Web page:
Children form one of the most vulnerable sections in any society. The true measure of any nation’s standing is how well it attends to its children with respect to their health and safety, their material security, their education and socialisation.
According to the United Nations Convention on the Rights of the Child, a child refers to “a human being below the age of 18 years unless under the law applicable to the child, the majority is attained earlier”
India is a young nation child constitute 39 per cent of the country’s population (Census2011).
Issues Faced by Children in India
- Despite decades of investment to tackle this malaise, India’s child malnutrition rates are still one of the most alarming in the world. The Global Hunger Index (2020) — which is calculated based on total undernourishment of the population, child stunting, wasting and child mortality — places India at the 94th spot among 107 countries.
- The fourth round of NFHS, conducted in 2015-2016, found that the prevalence of underweight, stunted and wasted children under five was at 35.7, 38.4 and 21.0 per cent.
- According to E&Y, India loses around 4% of its GDP annually due to malnourishment
- The lack of proper nutrition for pregnant women, breastfeeding mothers and young children, especially before their second birthday can impair the child’s brain development, cognitive abilities and physical development, leading to stunting or reduced growth.
- Learning gap -Malnutrition and lack of access to quality early childcare and education results in learning gaps in primary and secondary education. ASER shows the prevalence of learning deficits and the poverty of basic reading and arithmetic skills among students in Indian schools. school closures due to the COVID pandemic have further widened the existing learning gaps.
- Dropout Distress migration of rural population due to agrarian crisis cut off the children from education and resulted in dropping out of formal education.
- Affects the healthy development of the child physically and psychologically. NCRB stated that as many as 1,48,185 crimes against children were reported in 2019 in India.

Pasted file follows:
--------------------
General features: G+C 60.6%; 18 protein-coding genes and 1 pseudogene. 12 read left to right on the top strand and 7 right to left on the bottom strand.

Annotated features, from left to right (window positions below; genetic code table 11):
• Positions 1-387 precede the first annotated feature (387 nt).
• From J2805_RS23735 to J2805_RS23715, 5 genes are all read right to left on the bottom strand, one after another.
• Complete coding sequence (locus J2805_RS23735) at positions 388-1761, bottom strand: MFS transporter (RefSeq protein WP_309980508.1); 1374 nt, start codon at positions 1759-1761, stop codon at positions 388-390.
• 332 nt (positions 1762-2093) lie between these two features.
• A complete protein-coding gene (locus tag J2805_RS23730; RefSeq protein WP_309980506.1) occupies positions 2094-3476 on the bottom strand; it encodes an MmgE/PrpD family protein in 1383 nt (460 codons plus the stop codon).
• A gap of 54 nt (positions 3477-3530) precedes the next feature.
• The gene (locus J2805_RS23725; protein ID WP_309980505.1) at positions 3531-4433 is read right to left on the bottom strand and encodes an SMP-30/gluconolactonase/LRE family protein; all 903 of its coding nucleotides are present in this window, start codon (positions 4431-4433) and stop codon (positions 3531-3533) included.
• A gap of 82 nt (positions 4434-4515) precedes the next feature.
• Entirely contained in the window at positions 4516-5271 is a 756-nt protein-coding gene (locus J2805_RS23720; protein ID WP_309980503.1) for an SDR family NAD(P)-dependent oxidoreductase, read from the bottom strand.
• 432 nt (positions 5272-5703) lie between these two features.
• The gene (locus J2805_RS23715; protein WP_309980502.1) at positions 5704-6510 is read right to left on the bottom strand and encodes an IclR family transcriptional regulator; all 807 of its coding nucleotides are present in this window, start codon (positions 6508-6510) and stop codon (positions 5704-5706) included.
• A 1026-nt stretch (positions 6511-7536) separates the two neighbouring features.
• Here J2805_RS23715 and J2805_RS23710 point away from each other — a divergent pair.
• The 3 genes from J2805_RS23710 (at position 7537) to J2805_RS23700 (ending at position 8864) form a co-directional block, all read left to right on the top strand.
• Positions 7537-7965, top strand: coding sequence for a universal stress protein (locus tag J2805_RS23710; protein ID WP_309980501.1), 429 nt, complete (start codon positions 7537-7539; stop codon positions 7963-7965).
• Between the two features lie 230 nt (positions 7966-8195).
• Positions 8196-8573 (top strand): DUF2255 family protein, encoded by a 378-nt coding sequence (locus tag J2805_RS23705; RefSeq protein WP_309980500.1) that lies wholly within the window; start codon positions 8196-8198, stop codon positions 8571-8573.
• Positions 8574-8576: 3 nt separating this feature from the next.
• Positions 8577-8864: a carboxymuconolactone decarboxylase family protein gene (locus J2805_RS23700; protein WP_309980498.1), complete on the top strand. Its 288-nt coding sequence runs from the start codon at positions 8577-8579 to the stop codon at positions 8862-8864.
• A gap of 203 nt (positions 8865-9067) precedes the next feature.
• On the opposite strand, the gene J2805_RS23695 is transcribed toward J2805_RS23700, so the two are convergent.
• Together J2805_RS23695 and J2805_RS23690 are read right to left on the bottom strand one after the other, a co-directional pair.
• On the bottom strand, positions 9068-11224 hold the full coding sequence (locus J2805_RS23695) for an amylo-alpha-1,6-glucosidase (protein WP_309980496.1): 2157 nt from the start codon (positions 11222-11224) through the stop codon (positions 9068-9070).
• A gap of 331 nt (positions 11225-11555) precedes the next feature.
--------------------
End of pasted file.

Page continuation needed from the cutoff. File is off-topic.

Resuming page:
- Poverty and patriarchal norms force parents to undertake child marriages. It results in early pregnancy and social isolation, with little education and poor vocational training reinforcing the gendered nature of poverty.
As per Census 2011, the Child Sex Ratio (CSR), an indicator of gender discrimination, stands at 918 girls per 1000 boys in the age group of 0–6 years.
Natural disasters and climate change:
- India is among the countries which are at high risk of damage from natural disasters including climate change. According to estimates from the Centre for Research on Epidemiology of Disaster, between 2013 and 2015; more than 20 million people in India were affected by various natural disasters in India, such as floods, droughts, cyclones and earthquakes, causing a damage of approximately 25 million US dollars. children are the worst-affected population in emergency situations as they face multiple protection and health risks.
|SDG||Targets related to children|
|GOAL 1: End poverty in all its forms everywhere||3.2 By 2030, end preventable deaths of newborns and children under five years of age, with all countries aiming to reduce neonatal mortality to at least as low as 12 per 1,000 live births and under-5 mortality to at least as low as 25 per 1,000 live births.|
|GOAL 2: End hunger, achieve food security and improved nutrition and promote sustainable agriculture||2.2 By 2030, end all forms of malnutrition, including achieving, by 2025, the internationally agreed targets on stunting and wasting in children under five years of age, and address the nutritional needs of adolescent girls, pregnant and lactating women and older persons.|
|GOAL 3: Ensure healthy lives and promote well-being for all||3.2 By 2030, end preventable deaths of new-borns and children under five years of age, with all countries aiming to reduce neonatal mortality to at least as low as 12 per 1,000 live births and under-5 mortality to at least as low as 25 per 1,000 live births.|